Personality changes, loss of interest in activities, withdrawal from staff or other residents, or worsening depression, among other things, can be signs of emotional abuse. Verbal and emotional abuse can be extremely damaging to elderly nursing home residents, since they are already subject to loneliness and a heightened risk of depression.
The elderly may become victims of abandonment. Abandonment occurs when those responsible for the care of the elderly desert them in a hospital, nursing home, or other public location. Nursing home employees may abandon a resident by failing to check on them or care for them regularly.
Many nursing home residents rely on caretakers to move them from their rooms to other areas in the facility, such as common rooms, activities, and the dining room. When residents are left isolated in their rooms too often, they can become lonely and suffer severe mental and emotional problems.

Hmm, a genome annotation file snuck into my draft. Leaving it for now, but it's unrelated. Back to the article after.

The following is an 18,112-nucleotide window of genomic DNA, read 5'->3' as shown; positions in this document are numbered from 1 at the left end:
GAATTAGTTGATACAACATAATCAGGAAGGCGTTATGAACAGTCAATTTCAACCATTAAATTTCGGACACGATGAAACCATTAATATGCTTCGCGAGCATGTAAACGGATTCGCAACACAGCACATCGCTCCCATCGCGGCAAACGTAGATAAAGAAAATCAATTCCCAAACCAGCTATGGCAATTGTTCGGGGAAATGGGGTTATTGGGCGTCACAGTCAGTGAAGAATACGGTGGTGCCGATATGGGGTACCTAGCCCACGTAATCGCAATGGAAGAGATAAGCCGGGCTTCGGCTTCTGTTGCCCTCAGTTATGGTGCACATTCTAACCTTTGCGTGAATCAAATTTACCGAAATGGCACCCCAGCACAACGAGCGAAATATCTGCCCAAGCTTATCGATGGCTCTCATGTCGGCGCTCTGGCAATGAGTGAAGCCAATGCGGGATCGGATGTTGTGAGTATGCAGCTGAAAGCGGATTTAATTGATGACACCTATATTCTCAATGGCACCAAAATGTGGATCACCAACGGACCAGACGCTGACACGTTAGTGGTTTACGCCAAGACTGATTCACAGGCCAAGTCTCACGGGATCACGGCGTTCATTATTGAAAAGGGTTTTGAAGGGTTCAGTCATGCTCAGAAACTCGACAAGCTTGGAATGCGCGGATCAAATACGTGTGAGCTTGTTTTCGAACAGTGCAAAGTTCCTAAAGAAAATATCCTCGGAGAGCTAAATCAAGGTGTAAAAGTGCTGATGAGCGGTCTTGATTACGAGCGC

Caretakers at nursing homes may have access to elderly residents’ possessions and information. They may take advantage of this by stealing money or credit cards. You should be suspicious if your loved one is missing cash, or you notice new or strange spending patterns in his or her bank account.
Nursing home abuse lawyer Stephen H. Osborne can help you protect your family and recover damages for any abuse they suffer.
What Damages Are Recoverable in Nursing Home Abuse Lawsuits?
Victims can file a lawsuit with the help of a nursing home abuse lawyer if they suspect nursing home negligence or abuse. With a nursing home abuse lawsuit, victims can recover economic damages and possibly deter the facility from future abusive behavior.
Victims of nursing home negligence or abuse may recover the financial losses they incur due to the abuse or neglect. These damages may include medical bills arising from the abuse, recovery of stolen money, or the lost wages of family members who missed work to help their abused family members. Your nursing home abuse lawyer can determine the amount of economic damages if you have accurate records of the expenses incurred due to the abuse. If your nursing home abuse attorney proves abuse, these damages should be easy to recover.